“Our actions in the last week or so are a highly visible example of what that response looks like, with the force utilising the knowledge and skills of accredited experts, specialist officers and staff.

Moors murderers Ian Brady and Myra Hindley.

Who was Keith’s mum Winnie Johnson?

Keith’s mother, Winnie Johnson, died aged 78 without fulfilling her wish to give him a proper Christian burial.

She died in 2012 and had fought a long campaign to get Ian Brady to reveal where her son was buried.

In footage filmed not long before she died she made a final plea to her son’s killer.

She said her last dying wish was to find out where the Moors Murderer buried her son and asked him to ‘tell me where Keith is’.

She said: “I want him (Keith) found before anything happens to me because I’ve got cancer and I don’t know when I’m going to die.

“I want Brady to know that I’ve got cancer and if he has any decency or respect for himself and me, he will tell me where Keith is before anything happens to me.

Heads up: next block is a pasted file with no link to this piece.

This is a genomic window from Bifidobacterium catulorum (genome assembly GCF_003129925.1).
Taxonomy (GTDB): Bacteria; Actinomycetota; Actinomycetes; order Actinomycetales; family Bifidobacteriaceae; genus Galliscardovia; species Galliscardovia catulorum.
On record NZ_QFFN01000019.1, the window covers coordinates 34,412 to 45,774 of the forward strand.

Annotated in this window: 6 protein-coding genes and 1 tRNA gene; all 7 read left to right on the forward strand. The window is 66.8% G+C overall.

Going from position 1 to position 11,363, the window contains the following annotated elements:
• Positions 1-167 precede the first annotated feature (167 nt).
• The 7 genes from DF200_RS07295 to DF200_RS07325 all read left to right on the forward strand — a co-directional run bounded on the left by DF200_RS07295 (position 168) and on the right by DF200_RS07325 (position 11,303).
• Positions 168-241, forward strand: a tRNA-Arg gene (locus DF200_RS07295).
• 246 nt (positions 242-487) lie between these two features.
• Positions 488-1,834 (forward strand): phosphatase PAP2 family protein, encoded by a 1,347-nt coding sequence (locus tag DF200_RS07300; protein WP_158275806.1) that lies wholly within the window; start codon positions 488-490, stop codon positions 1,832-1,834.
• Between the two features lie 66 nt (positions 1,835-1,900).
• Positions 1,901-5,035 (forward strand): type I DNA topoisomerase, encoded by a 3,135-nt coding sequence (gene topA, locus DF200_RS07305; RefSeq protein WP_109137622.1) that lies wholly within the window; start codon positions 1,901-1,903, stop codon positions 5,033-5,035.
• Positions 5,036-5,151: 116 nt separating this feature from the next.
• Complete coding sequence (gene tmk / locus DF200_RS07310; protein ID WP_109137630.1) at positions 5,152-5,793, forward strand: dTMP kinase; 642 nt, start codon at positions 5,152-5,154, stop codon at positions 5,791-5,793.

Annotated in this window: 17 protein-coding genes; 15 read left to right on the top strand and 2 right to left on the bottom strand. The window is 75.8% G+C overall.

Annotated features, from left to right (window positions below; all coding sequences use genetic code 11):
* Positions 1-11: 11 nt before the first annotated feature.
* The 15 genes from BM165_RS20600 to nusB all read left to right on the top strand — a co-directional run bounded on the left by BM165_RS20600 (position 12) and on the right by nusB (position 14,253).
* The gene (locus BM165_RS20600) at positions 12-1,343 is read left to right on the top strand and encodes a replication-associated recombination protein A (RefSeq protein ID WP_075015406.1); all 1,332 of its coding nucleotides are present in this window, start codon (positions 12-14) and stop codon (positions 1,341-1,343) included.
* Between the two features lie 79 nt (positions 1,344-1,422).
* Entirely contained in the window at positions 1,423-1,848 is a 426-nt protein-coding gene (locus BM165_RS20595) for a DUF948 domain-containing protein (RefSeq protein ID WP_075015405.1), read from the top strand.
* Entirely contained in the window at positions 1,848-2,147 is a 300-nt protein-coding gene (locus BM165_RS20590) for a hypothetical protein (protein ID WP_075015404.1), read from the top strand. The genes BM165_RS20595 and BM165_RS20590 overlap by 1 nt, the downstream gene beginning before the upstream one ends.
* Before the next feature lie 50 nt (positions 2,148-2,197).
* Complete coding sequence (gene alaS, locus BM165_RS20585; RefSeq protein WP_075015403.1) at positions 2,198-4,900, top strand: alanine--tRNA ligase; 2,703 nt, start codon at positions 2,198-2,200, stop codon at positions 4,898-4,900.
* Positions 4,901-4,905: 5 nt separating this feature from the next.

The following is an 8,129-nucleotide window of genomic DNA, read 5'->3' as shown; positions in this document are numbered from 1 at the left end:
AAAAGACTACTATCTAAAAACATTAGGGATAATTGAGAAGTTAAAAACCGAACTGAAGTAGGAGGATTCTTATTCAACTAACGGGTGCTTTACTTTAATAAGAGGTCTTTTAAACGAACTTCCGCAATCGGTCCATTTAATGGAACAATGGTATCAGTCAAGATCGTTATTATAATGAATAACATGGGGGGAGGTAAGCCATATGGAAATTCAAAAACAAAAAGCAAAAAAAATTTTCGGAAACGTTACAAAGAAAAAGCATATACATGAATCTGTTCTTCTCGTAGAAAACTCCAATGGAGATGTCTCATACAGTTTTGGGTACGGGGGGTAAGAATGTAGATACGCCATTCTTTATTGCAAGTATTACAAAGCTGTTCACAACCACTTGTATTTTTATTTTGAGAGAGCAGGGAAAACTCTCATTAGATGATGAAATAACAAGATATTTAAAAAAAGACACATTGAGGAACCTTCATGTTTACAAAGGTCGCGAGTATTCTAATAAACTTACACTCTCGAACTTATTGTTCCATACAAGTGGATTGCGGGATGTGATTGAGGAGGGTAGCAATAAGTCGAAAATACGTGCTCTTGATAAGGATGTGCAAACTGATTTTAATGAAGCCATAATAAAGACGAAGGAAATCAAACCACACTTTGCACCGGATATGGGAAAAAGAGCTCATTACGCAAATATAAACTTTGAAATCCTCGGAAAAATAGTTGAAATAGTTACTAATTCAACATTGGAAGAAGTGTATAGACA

“Brady, I’m wanting you to tell me where Keith is before anything happens to me.”

Police search an area on Saddleworth Moor, in north west England.
The Moors Murders victims: (From left) John Kilbride, 12, 10-year-old Lesley Ann Downey Edward Evans, 17, Pauline Reade, 16, and 12-year-old Keith Bennett. Credit: PA

Who were the other children killed by the Moors murderers?

Pauline Reade, The-16-year-old disappeared on her way to a disco on July 12 1963.

John Kilbride: The 12-year-old was snatched in November the same year.

Lesley Ann Downey: Lured away from a funfair on Boxing Day 1964 the 10-year-old was stripped, sexually abused and tortured, with her last moments captured on a harrowing audio recording.

Edward Evans: was 17 years old when he was killed in October 1965.

Floral tributes overlook Saddleworth Moor.